Every investor would love to stumble upon the perfect stock. But will you ever really find a stock that provides everything you could possibly want?
One thing's for sure: You'll never discover truly great investments unless you actively look for them. Let's discuss the ideal qualities of a perfect stock, then decide if MasterCard (NYS: MA) fits the bill.
The quest for perfection
Stocks that look great based on one factor may prove horrible elsewhere, making due diligence a crucial part of your investing research. The best stocks excel in many different areas, including these important factors:
Growth. Expanding businesses show healthy revenue growth. While past growth is no guarantee that revenue will keep rising, it's certainly a better sign than a stagnant top line.
Margins. Higher sales mean nothing if a company can't produce profits from them. Strong margins ensure that company can turn revenue into profit.
Balance sheet. At debt-laden companies, banks and bondholders compete with shareholders for management's attention. Companies with strong balance sheets don't have to worry about the distraction of debt.
Money-making opportunities. Return on equity helps measure how well a company is finding opportunities to turn its resources into profitable business endeavors.
Valuation. You can't afford to pay too much for even the best companies. By using normalized figures, you can see how a stock's simple earnings multiple fits into a longer-term context.
Dividends. For tangible proof of profits, a check to shareholders every three months can't be beat. Companies with solid dividends and strong commitments to increasing payouts treat shareholders well.
With those factors in mind, let's take a closer look at MasterCard.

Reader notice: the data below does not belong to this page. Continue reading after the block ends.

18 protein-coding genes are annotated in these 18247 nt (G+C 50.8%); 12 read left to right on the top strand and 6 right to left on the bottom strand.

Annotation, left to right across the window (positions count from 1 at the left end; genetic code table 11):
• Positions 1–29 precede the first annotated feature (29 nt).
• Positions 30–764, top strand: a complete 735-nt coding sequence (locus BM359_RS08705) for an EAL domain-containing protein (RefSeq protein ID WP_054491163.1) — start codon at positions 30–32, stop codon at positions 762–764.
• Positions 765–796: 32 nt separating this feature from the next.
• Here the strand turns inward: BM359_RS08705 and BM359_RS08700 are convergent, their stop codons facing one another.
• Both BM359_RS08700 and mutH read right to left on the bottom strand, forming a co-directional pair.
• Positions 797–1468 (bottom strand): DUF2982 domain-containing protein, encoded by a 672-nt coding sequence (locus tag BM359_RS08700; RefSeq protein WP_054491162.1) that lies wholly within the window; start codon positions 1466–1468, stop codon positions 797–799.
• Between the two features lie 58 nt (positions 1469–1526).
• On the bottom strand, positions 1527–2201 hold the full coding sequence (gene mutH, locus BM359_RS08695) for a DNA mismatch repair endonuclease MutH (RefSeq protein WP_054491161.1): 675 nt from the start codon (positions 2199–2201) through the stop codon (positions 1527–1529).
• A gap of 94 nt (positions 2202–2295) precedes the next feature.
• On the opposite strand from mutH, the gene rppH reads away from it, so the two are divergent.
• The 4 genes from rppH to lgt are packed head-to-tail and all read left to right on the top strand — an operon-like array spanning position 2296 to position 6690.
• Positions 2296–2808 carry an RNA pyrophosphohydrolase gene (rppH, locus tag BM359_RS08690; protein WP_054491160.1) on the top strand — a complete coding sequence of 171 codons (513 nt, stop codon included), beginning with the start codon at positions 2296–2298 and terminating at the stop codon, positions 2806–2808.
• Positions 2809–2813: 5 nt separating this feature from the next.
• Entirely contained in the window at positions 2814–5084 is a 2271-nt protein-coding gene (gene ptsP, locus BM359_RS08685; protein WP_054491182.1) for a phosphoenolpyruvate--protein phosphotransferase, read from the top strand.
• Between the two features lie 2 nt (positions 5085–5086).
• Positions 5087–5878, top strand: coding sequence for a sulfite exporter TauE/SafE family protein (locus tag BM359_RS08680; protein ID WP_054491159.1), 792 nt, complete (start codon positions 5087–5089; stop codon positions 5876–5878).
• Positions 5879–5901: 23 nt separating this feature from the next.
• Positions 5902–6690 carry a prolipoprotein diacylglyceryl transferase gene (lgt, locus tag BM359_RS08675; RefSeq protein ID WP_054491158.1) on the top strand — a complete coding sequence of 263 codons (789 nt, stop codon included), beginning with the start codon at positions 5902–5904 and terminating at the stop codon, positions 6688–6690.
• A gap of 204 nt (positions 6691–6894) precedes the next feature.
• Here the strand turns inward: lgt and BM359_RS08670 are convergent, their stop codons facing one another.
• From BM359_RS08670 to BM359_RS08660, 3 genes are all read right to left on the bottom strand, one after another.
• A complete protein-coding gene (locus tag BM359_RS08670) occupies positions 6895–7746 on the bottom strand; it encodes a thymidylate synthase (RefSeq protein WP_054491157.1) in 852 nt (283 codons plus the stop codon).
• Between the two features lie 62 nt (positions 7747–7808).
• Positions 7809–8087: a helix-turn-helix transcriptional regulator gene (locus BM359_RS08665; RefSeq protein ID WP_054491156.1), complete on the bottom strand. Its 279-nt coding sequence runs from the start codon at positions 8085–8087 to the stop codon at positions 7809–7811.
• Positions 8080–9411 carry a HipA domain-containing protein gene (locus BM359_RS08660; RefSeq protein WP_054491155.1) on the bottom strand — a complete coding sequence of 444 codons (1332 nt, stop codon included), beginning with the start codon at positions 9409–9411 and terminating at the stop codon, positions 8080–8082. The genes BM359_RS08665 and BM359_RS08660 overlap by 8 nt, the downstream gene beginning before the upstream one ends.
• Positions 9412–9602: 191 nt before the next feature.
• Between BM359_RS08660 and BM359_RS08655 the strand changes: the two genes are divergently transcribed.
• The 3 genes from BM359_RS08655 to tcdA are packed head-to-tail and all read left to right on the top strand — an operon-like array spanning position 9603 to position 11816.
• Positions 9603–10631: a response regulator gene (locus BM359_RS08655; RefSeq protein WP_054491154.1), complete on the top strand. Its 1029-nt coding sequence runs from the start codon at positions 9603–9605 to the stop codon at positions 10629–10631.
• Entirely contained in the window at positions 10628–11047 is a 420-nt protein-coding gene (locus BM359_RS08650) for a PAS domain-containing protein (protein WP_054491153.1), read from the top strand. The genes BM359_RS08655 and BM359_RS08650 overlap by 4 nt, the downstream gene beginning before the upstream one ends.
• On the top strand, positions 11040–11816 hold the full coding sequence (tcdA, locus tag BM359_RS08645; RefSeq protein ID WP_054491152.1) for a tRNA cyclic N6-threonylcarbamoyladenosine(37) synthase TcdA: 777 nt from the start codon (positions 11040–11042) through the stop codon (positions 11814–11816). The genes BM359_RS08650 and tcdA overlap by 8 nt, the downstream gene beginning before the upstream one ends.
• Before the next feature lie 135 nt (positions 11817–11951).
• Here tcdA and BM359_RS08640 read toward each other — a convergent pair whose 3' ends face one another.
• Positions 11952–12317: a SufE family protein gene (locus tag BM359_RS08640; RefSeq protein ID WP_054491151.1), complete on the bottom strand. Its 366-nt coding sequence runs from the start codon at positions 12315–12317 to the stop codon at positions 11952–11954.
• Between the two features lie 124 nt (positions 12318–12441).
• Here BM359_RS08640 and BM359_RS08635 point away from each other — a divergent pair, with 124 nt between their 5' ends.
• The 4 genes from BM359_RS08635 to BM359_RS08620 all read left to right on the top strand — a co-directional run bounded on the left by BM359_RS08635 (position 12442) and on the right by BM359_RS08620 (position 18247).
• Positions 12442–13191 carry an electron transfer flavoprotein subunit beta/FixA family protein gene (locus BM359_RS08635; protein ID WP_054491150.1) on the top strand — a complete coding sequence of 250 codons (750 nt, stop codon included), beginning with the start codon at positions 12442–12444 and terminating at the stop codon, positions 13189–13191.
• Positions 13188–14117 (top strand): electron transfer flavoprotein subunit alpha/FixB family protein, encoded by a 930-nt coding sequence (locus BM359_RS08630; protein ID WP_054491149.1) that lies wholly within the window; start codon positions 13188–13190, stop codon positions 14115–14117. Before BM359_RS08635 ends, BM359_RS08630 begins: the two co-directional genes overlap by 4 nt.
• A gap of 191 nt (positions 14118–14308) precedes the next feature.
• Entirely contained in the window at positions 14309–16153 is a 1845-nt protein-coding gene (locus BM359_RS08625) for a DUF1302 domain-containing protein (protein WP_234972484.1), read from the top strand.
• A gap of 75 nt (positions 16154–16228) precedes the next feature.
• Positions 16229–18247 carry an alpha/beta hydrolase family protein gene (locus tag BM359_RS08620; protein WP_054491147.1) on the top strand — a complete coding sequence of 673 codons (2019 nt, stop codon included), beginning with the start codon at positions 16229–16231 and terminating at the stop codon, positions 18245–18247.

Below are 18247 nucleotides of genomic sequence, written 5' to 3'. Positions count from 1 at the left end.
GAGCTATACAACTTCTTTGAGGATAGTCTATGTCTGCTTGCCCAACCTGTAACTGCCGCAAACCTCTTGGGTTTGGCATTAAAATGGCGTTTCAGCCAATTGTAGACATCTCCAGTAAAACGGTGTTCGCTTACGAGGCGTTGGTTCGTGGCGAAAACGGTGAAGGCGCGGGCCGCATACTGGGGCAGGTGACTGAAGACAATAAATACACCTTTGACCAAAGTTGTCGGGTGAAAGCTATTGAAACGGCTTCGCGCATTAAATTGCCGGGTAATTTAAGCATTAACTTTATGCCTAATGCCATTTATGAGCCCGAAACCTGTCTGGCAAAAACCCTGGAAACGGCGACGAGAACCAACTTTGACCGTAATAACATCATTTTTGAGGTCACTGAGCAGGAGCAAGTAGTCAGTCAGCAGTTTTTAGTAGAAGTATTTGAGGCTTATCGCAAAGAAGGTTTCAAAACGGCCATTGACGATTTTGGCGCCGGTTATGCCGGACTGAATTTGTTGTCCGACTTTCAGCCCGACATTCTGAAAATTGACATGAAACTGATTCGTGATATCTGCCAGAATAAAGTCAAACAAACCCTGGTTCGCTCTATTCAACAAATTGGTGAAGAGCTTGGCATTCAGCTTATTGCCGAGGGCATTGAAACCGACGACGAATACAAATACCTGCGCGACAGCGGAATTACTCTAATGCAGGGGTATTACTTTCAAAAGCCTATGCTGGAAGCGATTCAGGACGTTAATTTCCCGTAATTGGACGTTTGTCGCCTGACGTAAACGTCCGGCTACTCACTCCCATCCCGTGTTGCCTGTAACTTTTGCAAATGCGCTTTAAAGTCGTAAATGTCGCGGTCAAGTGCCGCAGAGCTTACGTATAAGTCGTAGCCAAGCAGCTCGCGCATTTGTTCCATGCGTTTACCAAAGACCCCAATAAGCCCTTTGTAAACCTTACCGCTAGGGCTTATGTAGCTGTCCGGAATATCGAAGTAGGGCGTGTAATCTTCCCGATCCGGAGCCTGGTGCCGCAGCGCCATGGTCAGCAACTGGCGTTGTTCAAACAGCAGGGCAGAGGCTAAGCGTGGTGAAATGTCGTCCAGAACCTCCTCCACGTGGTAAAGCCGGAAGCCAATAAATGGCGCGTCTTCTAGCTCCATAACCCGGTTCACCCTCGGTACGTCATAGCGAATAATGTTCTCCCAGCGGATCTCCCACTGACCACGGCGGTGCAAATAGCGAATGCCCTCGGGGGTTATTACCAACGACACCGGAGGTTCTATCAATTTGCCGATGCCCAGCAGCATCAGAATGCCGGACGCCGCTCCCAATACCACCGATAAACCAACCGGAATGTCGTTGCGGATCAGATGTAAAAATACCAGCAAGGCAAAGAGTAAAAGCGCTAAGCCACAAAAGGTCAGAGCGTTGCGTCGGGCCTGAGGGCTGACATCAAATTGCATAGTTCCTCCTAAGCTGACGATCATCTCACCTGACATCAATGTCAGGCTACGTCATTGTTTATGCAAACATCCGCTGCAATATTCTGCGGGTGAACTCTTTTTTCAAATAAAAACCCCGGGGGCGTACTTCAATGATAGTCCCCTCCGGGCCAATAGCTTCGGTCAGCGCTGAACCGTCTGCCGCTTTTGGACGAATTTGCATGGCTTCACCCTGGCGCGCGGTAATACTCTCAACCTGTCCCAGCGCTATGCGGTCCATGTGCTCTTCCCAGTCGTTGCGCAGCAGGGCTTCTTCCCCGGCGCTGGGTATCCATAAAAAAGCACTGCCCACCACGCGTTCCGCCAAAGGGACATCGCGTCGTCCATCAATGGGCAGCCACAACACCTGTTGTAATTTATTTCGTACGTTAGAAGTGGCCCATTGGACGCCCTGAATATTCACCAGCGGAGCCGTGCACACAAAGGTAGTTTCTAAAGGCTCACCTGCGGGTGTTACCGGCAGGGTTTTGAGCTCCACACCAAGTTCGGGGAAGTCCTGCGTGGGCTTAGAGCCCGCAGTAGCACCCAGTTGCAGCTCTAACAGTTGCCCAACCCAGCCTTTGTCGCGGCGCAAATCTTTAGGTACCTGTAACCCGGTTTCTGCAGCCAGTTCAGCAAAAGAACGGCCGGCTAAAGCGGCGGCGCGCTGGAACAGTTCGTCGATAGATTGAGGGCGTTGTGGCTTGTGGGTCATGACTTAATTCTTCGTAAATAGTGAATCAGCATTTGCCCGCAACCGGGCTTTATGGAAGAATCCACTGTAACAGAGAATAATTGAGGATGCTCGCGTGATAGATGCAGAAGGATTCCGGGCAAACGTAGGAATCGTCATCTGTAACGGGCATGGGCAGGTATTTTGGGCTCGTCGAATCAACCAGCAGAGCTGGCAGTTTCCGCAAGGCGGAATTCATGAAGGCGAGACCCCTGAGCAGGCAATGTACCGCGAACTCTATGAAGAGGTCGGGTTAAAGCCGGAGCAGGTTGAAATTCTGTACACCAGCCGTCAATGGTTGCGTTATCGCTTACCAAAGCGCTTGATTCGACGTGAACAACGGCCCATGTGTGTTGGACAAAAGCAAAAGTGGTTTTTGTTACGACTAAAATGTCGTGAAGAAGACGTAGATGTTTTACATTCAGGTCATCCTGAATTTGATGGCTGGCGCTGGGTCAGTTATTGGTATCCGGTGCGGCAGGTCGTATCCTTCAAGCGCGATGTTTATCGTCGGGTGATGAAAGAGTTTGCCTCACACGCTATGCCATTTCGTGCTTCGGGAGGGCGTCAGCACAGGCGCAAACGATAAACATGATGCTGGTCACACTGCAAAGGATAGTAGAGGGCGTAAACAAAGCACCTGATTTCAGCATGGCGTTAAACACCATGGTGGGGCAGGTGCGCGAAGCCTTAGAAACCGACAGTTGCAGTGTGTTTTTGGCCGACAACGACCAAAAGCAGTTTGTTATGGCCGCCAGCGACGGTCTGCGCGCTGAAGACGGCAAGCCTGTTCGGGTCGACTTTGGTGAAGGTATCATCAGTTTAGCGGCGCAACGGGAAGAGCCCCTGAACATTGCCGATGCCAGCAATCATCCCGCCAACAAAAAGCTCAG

What We Want to See
Pass or Fail?
5-Year Annual Revenue Growth > 15%
1-Year Revenue Growth > 12%
Gross Margin > 35%
Net Margin > 15%
Debt to Equity < 50%
Current Ratio > 1.3
Return on Equity > 15%
Normalized P/E < 20
Current Yield > 2%
5-Year Dividend Growth > 10%
7 out of 10
Source: S&P Capital IQ. Total score = number of passes.
Since we looked at MasterCard last year, the company's seven-point score has held steady, marking the third straight year with no score change. Yet the stock has done quite well, rising about 45% over the past year.
MasterCard has long been a big player in the credit- and debit-card industry, duking it out with leader Visa (NYS: V) . In fact, the two have been so strong in the space that they faced a huge price-fixing dispute from merchants over the fees the card networks charged on card transactions. MasterCard and Visa have offered a multibillion-dollar settlement, but consumers could have to pay surcharges from stores that pass on costs to their customers.
Moreover, competition is coming up fast in the transaction-based industry, especially in the electronic and mobile payments realms. Recently, Discover Financial (NYS: DFS) teamed up with eBay's (NAS: EBAY) PayPal to allow shoppers to use their PayPal accounts to buy things at any merchant location that accepts Discover. Moreover, retailers are trying to create their own networks, with more than a dozen major chains linking together to form the Merchant Customer Exchange.
In its most recent quarter, MasterCard continued its winning ways. With nice gains in sales and profits, the company is outperforming Discover and American Express (NYS: AXP) and keeping up with Visa.
For MasterCard to improve, it needs to think about paying a more substantial dividend. If it does that and continues to boost its revenue, MasterCard could make big strides toward perfection in the near future.
No stock is a sure thing, but some stocks are a lot closer to perfect than others. By looking for the perfect stock, you'll go a long way toward improving your investing prowess and learning how to separate out the best investments from the rest.
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The article Has MasterCard Become the Perfect Stock? originally appeared on Fool.com.
Fool contributor Dan Caplinger doesn't own shares of the companies mentioned in this article. Motley Fool newsletter services have recommended buying shares of Visa and eBay, as well as writing a covered strangle on American Express. We Fools may not all hold the same opinions, but we all believe that considering a diverse range of insights makes us better investors. The Fool has a disclosure policy.
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